Posted by in Features.

We cannot forget Father’s Day on June 17th and hope you all made an effort to make it a memorable day for Dad—it’s the little things that count, remember! The following is an extract from Journalist’s Fergal Keane’s collection of articles. His heartfelt message addressed to his newborn son, attracted huge response and will evoke lots of sentiment I’m sure.

Letter to Daniel, Hong Kong, February 1996

Daniel Patrick Keane was born on 4th February 1996.

My Dear Son,

It is 6 o’clock in the morning on the island of Hong Kong. You are asleep cradled in my left arm and I am learning the art of one-handed typing. Your mother, more tired yet more happy than I’ve ever known her, is sound asleep in the room next door and there is soft quiet in our apartment.

Since you’ve arrived, days have melted into night and back again and we are learning a new grammar, a long sentence whose punctuation marks are feeding and winding and nappy changing and these occasional moments of quiet.

When you’re older we’ll tell you that you were born in Britain’s last Asian colony in the lunar year of the pig and that when we brought you home, the staff of our apartment block gathered to wish you well. “It’s a boy, so lucky, so lucky. We Chinese love boys,” they told us. One man said you were the first baby to be born in the block in the year of the pig. This, he told us, was good Feng Shui, in other words a positive sign for the building and everyone who lived there.

Naturally, your mother and I were only too happy to believe that. We had wanted you and waited for you, imagined you and dreamed about you and now that you are here no dream can do justice to you. Outside the window, below us on the harbour, the ferries are ploughing back and forth to Kowloon. Millions are already up and moving about and the sun in slanting through the tower blocks and out on to the flat silver waters of the South China Sea. I can see the contrail of a jet over Lamma Island and, somewhere out there, the last stars flickering towards the other side of the world.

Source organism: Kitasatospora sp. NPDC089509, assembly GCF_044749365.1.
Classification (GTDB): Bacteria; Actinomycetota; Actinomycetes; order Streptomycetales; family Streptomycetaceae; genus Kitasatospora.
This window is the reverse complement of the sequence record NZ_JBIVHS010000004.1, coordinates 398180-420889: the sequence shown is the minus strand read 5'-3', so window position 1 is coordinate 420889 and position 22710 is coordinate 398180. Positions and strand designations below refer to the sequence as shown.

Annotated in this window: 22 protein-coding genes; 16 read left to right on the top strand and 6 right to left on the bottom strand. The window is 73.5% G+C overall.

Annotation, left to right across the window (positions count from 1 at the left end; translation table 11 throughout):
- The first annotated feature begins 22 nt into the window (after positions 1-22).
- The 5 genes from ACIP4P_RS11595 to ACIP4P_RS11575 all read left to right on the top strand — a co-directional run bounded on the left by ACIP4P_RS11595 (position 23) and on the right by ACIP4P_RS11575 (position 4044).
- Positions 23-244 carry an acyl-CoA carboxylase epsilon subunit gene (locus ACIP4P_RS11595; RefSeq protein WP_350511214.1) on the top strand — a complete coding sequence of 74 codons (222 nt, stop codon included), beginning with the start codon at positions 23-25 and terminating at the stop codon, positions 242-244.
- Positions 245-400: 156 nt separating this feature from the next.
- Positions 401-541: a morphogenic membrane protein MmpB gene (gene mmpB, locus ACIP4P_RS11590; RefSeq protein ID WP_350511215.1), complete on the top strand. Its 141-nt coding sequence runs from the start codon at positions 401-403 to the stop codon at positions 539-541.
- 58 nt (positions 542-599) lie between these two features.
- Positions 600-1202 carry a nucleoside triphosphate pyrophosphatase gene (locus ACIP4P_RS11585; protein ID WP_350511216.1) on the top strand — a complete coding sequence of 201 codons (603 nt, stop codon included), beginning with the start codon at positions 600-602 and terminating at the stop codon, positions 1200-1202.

We have called you Daniel Patrick but I’ve been told by my Chinese friends that you should have a Chinese name as well and this glorious dawn sky makes me think we’ll call you Son of the Eastern Star. So that later, when you and I are far from Asia, perhaps standing on a beach some evening, I can point at the sky and tell you of the Orient and the times and the people we knew there in the last years of the twentieth century.

Daniel, when you let out your first powerful cry in the delivery room of the Adventist Hospital and I became a father, I thought of your grandfather and, foolish though it may seem, hoped that in some way he could hear, across the infinity between the living and the dead, your proud statement of arrival. For if he could hear, he would recognise the distinct voice of family, the sound of hope and new beginnings that you and all your innocence and freshness have brought to the world.

Your Dad. 


A Father is…

An ordinary man doing his best to stand in for Superman.

A source of good but usually expendable advice.

A very-nearly expert.

A man who knows—but would like to look it up just to be on the safe side.

A man who goes down fighting.

Dads are most ordinary men turned by love into adventurers, story-tellers, singers of songs.

Dads can do anything. The youth of dads was packed with excitement and their minds are packed with anecdotes.

They have sound views on politics, dogs, sport and saving the environment.

They have drawers and boxes and sheds full of valuable gadgets. And string.

They can tell unforgettable stories.

There really is a touch of magic in a dad.

They are no longer ordinary men.

They are special.

You know a man is an established father when you see him carrying a potty through a parking lot.

Dads know more about things than you’d credit. Only it’s best to check before you hand it in as homework.

Thank you Dad, for making me feel important, to you and to the world. Thank you for helping me believe I can do something well.

Thank you for changing other people’s “You obviously can’t do it” to “You obviously can’t do it. Yet… Let’s take another look.”

Thank you for walking the path beside me—pointing out the potholes and the slippery patches.

Thank you for recognizing the moment when I could work things out for myself—and letting me go on alone. But never completely alone.

Knowing you were there—at the end of a phone. At a place where I could always find you.

We looked to you for justice and advice in everything from the internal combustion engine to baking cakes—and we got it. And announced with confidence, “My Dad says…”